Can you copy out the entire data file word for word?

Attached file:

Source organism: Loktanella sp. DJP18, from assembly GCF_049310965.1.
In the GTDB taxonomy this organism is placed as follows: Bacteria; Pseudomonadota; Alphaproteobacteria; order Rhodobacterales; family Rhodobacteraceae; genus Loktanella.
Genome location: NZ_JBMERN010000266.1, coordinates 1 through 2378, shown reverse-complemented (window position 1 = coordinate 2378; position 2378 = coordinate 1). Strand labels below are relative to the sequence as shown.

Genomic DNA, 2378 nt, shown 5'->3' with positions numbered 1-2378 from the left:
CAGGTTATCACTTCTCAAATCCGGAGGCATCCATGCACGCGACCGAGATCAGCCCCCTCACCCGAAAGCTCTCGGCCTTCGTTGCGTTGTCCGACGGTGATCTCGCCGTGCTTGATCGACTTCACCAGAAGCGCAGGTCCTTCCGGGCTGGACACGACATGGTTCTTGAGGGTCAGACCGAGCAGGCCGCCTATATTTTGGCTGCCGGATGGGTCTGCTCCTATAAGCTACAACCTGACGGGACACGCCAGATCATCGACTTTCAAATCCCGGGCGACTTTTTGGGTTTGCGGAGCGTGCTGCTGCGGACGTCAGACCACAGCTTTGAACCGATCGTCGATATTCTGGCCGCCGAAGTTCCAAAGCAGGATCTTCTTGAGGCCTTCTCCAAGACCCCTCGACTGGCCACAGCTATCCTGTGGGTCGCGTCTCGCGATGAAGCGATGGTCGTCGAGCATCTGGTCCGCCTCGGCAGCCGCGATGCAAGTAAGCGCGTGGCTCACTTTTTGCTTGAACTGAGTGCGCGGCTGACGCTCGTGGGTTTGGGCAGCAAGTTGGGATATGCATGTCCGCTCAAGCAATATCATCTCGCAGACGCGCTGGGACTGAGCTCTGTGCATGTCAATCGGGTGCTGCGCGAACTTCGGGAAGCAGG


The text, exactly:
Source organism: Loktanella sp. DJP18, from assembly GCF_049310965.1.
In the GTDB taxonomy this organism is placed as follows: Bacteria; Pseudomonadota; Alphaproteobacteria; order Rhodobacterales; family Rhodobacteraceae; genus Loktanella.
Genome location: NZ_JBMERN010000266.1, coordinates 1 through 2378, shown reverse-complemented (window position 1 = coordinate 2378; position 2378 = coordinate 1). Strand labels below are relative to the sequence as shown.

Genomic DNA, 2378 nt, shown 5'->3' with positions numbered 1-2378 from the left:
CAGGTTATCACTTCTCAAATCCGGAGGCATCCATGCACGCGACCGAGATCAGCCCCCTCACCCGAAAGCTCTCGGCCTTCGTTGCGTTGTCCGACGGTGATCTCGCCGTGCTTGATCGACTTCACCAGAAGCGCAGGTCCTTCCGGGCTGGACACGACATGGTTCTTGAGGGTCAGACCGAGCAGGCCGCCTATATTTTGGCTGCCGGATGGGTCTGCTCCTATAAGCTACAACCTGACGGGACACGCCAGATCATCGACTTTCAAATCCCGGGCGACTTTTTGGGTTTGCGGAGCGTGCTGCTGCGGACGTCAGACCACAGCTTTGAACCGATCGTCGATATTCTGGCCGCCGAAGTTCCAAAGCAGGATCTTCTTGAGGCCTTCTCCAAGACCCCTCGACTGGCCACAGCTATCCTGTGGGTCGCGTCTCGCGATGAAGCGATGGTCGTCGAGCATCTGGTCCGCCTCGGCAGCCGCGATGCAAGTAAGCGCGTGGCTCACTTTTTGCTTGAACTGAGTGCGCGGCTGACGCTCGTGGGTTTGGGCAGCAAGTTGGGATATGCATGTCCGCTCAAGCAATATCATCTCGCAGACGCGCTGGGACTGAGCTCTGTGCATGTCAATCGGGTGCTGCGCGAACTTCGGGAAGCAGG